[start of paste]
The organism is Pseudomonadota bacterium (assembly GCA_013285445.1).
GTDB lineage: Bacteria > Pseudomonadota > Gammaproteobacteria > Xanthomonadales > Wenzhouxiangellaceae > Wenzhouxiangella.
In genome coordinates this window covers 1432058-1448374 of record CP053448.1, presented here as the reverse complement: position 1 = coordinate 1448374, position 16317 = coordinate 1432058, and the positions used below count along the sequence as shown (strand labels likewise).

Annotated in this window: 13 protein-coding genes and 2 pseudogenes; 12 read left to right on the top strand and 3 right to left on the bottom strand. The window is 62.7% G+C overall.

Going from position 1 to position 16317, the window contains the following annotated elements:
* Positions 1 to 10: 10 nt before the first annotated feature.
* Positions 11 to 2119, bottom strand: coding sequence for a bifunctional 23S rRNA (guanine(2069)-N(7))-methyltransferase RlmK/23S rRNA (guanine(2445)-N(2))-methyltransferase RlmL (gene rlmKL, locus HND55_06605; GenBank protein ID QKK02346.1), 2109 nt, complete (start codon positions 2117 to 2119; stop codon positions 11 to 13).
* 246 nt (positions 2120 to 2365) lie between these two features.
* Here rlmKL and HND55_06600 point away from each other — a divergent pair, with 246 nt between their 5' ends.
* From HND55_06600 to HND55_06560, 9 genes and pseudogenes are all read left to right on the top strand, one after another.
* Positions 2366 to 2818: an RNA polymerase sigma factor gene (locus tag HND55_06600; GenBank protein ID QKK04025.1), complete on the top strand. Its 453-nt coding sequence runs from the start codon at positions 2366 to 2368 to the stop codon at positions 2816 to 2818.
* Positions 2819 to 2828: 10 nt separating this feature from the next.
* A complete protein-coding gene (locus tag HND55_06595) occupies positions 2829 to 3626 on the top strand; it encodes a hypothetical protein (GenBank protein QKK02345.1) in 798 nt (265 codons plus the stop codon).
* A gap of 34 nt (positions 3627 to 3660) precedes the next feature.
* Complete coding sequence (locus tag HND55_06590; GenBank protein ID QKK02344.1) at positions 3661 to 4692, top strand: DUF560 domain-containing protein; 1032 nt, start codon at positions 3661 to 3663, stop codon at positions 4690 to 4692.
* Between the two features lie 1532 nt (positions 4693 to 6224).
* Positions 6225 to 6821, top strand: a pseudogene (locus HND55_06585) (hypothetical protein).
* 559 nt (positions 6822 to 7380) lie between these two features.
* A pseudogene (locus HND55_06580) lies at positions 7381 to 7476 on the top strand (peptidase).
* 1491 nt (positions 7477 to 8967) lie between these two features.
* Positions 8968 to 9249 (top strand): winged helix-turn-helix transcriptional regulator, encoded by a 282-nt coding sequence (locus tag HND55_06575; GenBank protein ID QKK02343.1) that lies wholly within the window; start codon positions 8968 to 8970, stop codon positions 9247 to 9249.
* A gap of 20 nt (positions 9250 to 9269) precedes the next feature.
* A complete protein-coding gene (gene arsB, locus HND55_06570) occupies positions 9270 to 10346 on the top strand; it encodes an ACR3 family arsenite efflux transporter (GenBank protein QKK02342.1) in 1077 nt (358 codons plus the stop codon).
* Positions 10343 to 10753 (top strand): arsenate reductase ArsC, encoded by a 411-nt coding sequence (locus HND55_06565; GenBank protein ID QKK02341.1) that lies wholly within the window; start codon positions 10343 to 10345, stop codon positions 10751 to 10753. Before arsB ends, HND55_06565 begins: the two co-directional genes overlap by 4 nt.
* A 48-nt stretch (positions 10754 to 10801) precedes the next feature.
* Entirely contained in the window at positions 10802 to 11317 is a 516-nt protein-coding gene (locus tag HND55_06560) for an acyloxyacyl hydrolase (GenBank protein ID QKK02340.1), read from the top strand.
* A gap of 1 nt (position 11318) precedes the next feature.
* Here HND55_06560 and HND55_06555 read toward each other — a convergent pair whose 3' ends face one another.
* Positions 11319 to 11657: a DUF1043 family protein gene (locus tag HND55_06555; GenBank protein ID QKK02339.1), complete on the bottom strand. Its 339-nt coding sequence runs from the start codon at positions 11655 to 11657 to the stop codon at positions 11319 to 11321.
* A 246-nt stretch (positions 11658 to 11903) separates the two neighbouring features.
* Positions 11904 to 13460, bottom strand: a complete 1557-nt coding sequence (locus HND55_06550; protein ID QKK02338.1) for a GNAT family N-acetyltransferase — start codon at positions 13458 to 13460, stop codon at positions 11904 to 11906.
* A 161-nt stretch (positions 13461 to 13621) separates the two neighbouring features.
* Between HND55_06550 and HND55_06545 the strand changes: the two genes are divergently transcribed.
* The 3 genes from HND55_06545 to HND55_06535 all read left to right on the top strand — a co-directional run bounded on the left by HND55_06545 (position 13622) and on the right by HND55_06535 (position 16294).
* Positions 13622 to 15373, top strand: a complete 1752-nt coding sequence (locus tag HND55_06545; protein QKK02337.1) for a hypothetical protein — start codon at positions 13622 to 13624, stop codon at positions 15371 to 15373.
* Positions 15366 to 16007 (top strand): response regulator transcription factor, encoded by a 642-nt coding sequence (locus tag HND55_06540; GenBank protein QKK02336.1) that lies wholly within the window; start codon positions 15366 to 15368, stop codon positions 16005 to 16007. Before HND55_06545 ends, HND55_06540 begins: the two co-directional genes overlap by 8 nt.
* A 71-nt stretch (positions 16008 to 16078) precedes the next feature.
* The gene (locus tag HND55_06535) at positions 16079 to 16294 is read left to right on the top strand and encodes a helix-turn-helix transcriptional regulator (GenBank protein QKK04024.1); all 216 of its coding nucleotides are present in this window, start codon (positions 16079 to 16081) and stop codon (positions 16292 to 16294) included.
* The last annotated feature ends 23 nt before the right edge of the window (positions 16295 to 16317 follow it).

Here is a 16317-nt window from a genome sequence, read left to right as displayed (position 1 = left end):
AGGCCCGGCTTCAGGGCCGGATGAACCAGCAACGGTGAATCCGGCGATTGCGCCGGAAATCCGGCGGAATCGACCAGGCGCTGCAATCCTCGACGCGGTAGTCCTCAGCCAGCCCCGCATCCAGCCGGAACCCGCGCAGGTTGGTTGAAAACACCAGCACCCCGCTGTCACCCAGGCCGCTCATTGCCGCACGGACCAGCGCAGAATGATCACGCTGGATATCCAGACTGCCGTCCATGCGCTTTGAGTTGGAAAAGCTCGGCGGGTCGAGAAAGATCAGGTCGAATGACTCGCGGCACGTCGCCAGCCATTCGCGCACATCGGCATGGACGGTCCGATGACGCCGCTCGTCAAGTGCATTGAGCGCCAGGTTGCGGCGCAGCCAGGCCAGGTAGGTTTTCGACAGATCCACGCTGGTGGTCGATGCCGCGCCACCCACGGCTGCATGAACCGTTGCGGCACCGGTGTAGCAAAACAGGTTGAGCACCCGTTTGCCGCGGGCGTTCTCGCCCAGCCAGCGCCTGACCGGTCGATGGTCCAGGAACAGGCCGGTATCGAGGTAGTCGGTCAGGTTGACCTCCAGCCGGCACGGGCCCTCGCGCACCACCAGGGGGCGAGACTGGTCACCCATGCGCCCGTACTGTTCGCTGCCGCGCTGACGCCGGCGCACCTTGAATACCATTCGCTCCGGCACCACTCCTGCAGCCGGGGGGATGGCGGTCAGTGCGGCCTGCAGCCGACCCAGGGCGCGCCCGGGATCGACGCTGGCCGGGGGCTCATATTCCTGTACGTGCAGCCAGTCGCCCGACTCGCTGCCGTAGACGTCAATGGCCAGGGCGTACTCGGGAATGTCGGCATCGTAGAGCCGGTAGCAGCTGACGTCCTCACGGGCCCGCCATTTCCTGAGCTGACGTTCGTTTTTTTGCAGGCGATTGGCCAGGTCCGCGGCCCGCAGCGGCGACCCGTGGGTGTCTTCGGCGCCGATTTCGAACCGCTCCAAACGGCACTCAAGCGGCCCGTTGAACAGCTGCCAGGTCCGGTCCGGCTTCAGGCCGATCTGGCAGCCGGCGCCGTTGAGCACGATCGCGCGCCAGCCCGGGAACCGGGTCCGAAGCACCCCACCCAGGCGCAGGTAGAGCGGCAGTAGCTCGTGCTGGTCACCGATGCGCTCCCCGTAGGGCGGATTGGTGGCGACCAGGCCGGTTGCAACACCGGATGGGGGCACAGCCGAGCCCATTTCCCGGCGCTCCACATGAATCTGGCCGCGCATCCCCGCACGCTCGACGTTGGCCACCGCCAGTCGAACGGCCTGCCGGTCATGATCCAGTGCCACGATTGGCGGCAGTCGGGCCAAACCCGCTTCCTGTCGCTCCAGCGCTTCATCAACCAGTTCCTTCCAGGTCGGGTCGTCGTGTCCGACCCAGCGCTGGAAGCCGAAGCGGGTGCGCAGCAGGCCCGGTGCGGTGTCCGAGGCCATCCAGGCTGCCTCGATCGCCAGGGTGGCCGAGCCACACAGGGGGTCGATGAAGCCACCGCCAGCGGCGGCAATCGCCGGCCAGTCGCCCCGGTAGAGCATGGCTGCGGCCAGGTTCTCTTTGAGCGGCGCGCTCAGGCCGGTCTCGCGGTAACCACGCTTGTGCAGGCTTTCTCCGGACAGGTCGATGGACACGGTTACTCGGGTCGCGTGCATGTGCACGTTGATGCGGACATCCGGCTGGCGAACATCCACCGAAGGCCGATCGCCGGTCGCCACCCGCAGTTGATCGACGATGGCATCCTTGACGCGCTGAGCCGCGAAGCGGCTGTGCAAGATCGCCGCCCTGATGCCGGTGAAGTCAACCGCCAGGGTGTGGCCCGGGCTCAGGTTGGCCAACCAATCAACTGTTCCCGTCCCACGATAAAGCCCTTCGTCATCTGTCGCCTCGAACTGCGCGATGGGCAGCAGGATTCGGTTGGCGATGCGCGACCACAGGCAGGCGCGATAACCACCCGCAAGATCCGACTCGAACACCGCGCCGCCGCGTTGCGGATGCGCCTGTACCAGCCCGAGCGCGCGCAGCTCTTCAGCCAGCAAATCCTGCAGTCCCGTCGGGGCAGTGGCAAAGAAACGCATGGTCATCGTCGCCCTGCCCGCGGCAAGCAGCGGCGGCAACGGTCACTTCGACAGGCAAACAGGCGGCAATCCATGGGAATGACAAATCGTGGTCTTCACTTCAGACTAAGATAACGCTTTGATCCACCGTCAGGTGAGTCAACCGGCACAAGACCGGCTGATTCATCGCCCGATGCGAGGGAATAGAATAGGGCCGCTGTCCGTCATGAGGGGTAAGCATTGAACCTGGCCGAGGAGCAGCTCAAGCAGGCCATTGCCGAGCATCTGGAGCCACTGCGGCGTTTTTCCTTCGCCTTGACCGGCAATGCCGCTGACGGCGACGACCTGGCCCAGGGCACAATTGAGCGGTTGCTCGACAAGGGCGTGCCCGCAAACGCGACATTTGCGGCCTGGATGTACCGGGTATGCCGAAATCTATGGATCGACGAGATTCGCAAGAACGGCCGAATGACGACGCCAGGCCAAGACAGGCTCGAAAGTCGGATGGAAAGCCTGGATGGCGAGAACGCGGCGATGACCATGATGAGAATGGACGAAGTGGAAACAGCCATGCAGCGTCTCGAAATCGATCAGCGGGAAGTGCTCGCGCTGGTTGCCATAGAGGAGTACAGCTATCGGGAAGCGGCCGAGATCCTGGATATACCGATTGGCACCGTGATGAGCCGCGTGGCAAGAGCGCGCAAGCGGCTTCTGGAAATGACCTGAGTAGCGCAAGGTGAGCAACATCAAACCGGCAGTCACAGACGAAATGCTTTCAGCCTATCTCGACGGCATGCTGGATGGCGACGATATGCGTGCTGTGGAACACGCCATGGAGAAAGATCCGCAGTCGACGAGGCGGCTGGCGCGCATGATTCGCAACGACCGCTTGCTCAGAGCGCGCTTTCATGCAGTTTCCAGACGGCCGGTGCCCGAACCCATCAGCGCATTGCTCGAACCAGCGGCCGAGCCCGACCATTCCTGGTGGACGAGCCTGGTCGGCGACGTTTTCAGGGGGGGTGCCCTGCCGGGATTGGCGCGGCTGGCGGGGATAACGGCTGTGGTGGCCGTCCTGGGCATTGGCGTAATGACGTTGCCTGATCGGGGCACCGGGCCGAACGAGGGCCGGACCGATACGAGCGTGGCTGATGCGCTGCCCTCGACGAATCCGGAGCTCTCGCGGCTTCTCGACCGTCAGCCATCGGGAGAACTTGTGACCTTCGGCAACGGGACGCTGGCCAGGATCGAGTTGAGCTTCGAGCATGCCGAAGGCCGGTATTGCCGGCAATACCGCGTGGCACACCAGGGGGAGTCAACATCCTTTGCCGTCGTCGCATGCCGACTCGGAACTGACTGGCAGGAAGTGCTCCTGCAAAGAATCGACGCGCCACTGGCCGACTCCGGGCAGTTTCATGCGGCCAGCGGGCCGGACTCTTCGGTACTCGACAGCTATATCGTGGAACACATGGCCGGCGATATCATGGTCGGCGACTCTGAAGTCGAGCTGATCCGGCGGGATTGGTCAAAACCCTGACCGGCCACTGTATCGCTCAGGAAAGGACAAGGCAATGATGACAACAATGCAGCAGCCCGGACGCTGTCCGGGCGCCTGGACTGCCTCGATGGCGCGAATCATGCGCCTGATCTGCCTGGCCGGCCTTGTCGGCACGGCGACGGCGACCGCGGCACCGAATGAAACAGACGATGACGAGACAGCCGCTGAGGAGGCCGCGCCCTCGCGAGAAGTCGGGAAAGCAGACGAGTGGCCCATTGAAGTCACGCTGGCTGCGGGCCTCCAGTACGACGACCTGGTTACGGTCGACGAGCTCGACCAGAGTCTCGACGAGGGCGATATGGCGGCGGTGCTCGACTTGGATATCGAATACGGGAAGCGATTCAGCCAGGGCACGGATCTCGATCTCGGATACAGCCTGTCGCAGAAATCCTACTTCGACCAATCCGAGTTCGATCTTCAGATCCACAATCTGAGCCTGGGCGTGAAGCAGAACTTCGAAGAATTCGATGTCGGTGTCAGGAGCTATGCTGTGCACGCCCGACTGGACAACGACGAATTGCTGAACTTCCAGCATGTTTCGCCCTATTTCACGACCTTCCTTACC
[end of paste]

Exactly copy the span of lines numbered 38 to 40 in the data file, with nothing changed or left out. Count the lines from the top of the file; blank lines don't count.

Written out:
* The gene (locus tag HND55_06535) at positions 16079 to 16294 is read left to right on the top strand and encodes a helix-turn-helix transcriptional regulator (GenBank protein QKK04024.1); all 216 of its coding nucleotides are present in this window, start codon (positions 16079 to 16081) and stop codon (positions 16292 to 16294) included.
* The last annotated feature ends 23 nt before the right edge of the window (positions 16295 to 16317 follow it).

Here is a 16317-nt window from a genome sequence, read left to right as displayed (position 1 = left end):